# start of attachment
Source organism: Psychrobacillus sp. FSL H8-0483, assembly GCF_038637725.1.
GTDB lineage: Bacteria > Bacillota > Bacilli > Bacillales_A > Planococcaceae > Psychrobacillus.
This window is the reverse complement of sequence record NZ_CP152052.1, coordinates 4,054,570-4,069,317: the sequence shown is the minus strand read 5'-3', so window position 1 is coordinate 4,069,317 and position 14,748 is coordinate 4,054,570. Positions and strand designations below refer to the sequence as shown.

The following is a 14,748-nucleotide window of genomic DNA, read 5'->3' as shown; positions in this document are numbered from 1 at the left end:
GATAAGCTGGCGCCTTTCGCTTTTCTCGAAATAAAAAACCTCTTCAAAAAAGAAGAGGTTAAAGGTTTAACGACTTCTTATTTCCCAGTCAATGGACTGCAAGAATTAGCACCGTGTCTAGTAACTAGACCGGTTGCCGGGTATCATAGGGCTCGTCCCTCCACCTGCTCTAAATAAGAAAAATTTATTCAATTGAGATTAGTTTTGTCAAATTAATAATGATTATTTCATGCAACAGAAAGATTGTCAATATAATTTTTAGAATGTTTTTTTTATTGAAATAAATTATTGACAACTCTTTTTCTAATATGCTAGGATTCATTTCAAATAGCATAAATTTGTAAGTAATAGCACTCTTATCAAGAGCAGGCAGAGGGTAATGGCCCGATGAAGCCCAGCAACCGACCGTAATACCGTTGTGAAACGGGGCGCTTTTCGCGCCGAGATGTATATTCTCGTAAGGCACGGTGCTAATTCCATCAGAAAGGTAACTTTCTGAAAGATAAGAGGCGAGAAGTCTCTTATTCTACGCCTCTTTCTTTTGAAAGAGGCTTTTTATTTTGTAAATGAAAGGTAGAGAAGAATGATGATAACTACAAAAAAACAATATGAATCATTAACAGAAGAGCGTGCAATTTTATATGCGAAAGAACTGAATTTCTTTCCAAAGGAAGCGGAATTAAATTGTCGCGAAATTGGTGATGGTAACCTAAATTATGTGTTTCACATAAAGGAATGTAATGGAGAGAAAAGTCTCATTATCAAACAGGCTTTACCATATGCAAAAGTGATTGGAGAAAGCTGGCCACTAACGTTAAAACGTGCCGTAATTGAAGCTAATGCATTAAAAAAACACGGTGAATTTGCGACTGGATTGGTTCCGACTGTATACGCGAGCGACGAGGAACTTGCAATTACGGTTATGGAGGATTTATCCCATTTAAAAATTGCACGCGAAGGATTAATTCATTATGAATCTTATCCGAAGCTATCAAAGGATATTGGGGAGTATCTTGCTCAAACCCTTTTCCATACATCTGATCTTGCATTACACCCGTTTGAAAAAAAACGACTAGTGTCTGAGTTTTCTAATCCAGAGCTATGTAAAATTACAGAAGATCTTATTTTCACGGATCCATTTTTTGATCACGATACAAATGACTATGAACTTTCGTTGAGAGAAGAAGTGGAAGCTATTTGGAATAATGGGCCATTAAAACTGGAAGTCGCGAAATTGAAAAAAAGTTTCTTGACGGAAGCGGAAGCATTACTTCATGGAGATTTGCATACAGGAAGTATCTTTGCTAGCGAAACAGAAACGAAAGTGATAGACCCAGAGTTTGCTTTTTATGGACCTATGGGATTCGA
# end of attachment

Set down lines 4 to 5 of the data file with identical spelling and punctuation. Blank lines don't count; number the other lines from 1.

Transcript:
The following is a 14,748-nucleotide window of genomic DNA, read 5'->3' as shown; positions in this document are numbered from 1 at the left end:
GATAAGCTGGCGCCTTTCGCTTTTCTCGAAATAAAAAACCTCTTCAAAAAAGAAGAGGTTAAAGGTTTAACGACTTCTTATTTCCCAGTCAATGGACTGCAAGAATTAGCACCGTGTCTAGTAACTAGACCGGTTGCCGGGTATCATAGGGCTCGTCCCTCCACCTGCTCTAAATAAGAAAAATTTATTCAATTGAGATTAGTTTTGTCAAATTAATAATGATTATTTCATGCAACAGAAAGATTGTCAATATAATTTTTAGAATGTTTTTTTTATTGAAATAAATTATTGACAACTCTTTTTCTAATATGCTAGGATTCATTTCAAATAGCATAAATTTGTAAGTAATAGCACTCTTATCAAGAGCAGGCAGAGGGTAATGGCCCGATGAAGCCCAGCAACCGACCGTAATACCGTTGTGAAACGGGGCGCTTTTCGCGCCGAGATGTATATTCTCGTAAGGCACGGTGCTAATTCCATCAGAAAGGTAACTTTCTGAAAGATAAGAGGCGAGAAGTCTCTTATTCTACGCCTCTTTCTTTTGAAAGAGGCTTTTTATTTTGTAAATGAAAGGTAGAGAAGAATGATGATAACTACAAAAAAACAATATGAATCATTAACAGAAGAGCGTGCAATTTTATATGCGAAAGAACTGAATTTCTTTCCAAAGGAAGCGGAATTAAATTGTCGCGAAATTGGTGATGGTAACCTAAATTATGTGTTTCACATAAAGGAATGTAATGGAGAGAAAAGTCTCATTATCAAACAGGCTTTACCATATGCAAAAGTGATTGGAGAAAGCTGGCCACTAACGTTAAAACGTGCCGTAATTGAAGCTAATGCATTAAAAAAACACGGTGAATTTGCGACTGGATTGGTTCCGACTGTATACGCGAGCGACGAGGAACTTGCAATTACGGTTATGGAGGATTTATCCCATTTAAAAATTGCACGCGAAGGATTAATTCATTATGAATCTTATCCGAAGCTATCAAAGGATATTGGGGAGTATCTTGCTCAAACCCTTTTCCATACATCTGATCTTGCATTACACCCGTTTGAAAAAAAACGACTAGTGTCTGAGTTTTCTAATCCAGAGCTATGTAAAATTACAGAAGATCTTATTTTCACGGATCCATTTTTTGATCACGATACAAATGACTATGAACTTTCGTTGAGAGAAGAAGTGGAAGCTATTTGGAATAATGGGCCATTAAAACTGGAAGTCGCGAAATTGAAAAAAAGTTTCTTGACGGAAGCGGAAGCATTACTTCATGGAGATTTGCATACAGGAAGTATCTTTGCTAGCGAAACAGAAACGAAAGTGATAGACCCAGAGTTTGCTTTTTATGGACCTATGGGATTCGA